Next month, Washington's approximately 25,000 registered individual lobbyists are expected to report more than $2 billion in lobbying fees for 2004, a new record.
Congress has tried to limit the sea of dollars flowing into political campaigns, and now it appears that lobbying needs some reform of its own.
The case of Washington lobbyist Jack Abramoff underscores the need for tighter rules in the influence-pedaling business. Between 1999 and 2003, Mr. Abramoff allegedly facilitated fundraising events for several congressmen in four Washington-area luxury stadium skyboxes - boxes paid for with lobbying money from his Indian tribe clients. The tribes wanted him to protect their gambling interests on Capitol Hill.
Last fall, the Senate Indian Affairs Committee accused Abramoff of bilking six Indian tribes of $82 million in exchange for forwarding their interests to lawmakers. It seems the Indian tribes were duped. The matter now is the subject of a Justice Department inquiry.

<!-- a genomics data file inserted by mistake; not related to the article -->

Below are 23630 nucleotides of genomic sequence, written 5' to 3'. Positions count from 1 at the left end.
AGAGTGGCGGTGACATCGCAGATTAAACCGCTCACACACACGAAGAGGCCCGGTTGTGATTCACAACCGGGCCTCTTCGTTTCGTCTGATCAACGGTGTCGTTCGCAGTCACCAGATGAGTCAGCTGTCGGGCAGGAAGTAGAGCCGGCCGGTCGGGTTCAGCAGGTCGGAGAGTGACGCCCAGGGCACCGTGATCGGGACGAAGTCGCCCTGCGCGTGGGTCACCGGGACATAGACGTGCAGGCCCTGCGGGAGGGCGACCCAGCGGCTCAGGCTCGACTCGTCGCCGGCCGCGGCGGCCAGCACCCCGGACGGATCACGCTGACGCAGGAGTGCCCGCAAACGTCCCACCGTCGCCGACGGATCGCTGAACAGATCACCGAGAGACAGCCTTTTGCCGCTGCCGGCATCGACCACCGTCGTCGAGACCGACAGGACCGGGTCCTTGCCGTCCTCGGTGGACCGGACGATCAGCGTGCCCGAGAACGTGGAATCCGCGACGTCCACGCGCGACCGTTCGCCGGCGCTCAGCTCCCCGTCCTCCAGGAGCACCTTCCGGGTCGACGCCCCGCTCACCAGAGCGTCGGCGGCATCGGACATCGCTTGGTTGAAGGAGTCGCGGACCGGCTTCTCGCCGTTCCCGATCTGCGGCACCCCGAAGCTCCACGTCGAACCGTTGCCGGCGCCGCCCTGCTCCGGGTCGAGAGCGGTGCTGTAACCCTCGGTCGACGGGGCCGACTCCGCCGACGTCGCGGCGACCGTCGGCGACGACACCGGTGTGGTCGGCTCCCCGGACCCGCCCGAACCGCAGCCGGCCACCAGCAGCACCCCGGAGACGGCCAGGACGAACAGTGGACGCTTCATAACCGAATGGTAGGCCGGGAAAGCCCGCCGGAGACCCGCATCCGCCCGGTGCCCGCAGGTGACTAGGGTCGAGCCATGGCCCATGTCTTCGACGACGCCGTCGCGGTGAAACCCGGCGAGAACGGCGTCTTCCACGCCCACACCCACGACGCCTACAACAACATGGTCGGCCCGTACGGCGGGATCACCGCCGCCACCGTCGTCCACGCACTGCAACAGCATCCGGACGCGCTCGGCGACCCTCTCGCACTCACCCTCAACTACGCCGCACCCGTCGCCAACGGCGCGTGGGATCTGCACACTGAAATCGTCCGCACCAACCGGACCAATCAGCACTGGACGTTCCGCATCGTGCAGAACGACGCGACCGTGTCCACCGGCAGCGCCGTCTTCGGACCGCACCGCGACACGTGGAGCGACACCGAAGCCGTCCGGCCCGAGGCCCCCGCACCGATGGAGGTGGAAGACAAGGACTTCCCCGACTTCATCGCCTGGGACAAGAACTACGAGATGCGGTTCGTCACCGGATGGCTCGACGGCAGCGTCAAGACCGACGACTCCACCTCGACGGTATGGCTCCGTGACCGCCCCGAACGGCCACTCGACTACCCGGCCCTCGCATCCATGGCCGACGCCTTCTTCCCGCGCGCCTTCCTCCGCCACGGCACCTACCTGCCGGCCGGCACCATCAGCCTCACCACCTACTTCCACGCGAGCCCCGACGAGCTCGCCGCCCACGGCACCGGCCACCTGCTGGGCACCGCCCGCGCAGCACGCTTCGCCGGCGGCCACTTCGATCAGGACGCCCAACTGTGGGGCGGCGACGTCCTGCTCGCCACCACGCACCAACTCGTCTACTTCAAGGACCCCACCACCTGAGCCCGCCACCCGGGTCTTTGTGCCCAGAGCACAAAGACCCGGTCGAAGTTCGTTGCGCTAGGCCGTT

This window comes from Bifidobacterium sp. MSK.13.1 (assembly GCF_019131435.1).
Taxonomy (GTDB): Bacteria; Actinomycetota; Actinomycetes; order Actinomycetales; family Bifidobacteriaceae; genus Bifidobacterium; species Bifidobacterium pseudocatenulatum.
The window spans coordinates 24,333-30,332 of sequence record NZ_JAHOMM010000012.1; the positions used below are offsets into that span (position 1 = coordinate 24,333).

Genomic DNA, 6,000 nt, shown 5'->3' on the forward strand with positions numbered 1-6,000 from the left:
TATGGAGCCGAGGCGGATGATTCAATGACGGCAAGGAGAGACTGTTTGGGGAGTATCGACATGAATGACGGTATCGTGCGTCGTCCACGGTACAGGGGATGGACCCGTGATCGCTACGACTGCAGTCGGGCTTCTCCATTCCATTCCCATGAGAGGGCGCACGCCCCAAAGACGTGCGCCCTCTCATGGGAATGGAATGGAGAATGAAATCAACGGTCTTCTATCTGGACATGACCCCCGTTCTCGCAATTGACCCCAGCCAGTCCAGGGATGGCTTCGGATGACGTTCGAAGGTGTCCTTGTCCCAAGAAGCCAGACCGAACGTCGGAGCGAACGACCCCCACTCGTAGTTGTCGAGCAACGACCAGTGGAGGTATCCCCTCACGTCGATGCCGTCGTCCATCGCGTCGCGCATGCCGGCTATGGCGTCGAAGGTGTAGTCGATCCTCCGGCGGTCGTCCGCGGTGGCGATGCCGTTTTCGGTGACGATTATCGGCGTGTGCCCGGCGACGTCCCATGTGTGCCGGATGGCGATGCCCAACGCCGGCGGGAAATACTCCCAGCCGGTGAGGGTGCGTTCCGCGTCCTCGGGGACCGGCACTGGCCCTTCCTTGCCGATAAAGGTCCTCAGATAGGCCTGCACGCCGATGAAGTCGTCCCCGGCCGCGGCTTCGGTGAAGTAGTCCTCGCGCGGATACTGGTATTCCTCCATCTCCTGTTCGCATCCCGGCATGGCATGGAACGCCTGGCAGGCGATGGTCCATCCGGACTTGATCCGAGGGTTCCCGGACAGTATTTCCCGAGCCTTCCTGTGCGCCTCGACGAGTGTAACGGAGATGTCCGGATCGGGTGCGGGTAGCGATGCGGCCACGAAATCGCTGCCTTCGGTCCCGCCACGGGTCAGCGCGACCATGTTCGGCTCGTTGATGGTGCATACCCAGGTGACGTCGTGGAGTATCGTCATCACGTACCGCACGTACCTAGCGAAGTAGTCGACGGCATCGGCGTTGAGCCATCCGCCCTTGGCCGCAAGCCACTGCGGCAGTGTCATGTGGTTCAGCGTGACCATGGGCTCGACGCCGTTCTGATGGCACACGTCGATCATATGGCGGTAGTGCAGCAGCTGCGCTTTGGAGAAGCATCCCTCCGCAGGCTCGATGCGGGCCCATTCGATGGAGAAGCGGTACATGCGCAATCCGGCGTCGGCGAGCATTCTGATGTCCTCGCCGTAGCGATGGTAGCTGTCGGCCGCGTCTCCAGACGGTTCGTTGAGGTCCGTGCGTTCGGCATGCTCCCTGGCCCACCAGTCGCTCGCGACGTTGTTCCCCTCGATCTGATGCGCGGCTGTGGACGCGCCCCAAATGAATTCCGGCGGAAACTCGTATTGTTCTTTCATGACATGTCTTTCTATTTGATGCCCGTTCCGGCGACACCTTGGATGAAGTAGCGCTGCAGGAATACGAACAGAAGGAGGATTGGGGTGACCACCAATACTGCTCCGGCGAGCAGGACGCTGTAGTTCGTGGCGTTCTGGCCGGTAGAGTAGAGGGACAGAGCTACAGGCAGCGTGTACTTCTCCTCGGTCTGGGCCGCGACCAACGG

Meantime, the Senate probe also found that the millions Abramoff was paid were funneled through an associate's public relations firm, which did not have to file any disclosures to the Federal Election Commission.
Though just what Abramoff did under the guise of lobbying and campaign fundraising still isn't fully clear, the tale shows that the 1995 Lobbying Disclosure Act needs serious improvement. Even lobbyists on Washington's K Street corridor have said they view the act as "voluntary." And because of its weak disclosure requirements, it's rarely enforced.
All the more reason to make sure the rules governing lobbyists are comprehensive, clear, enforceable, and enforced. Americans can't let money define how laws are written.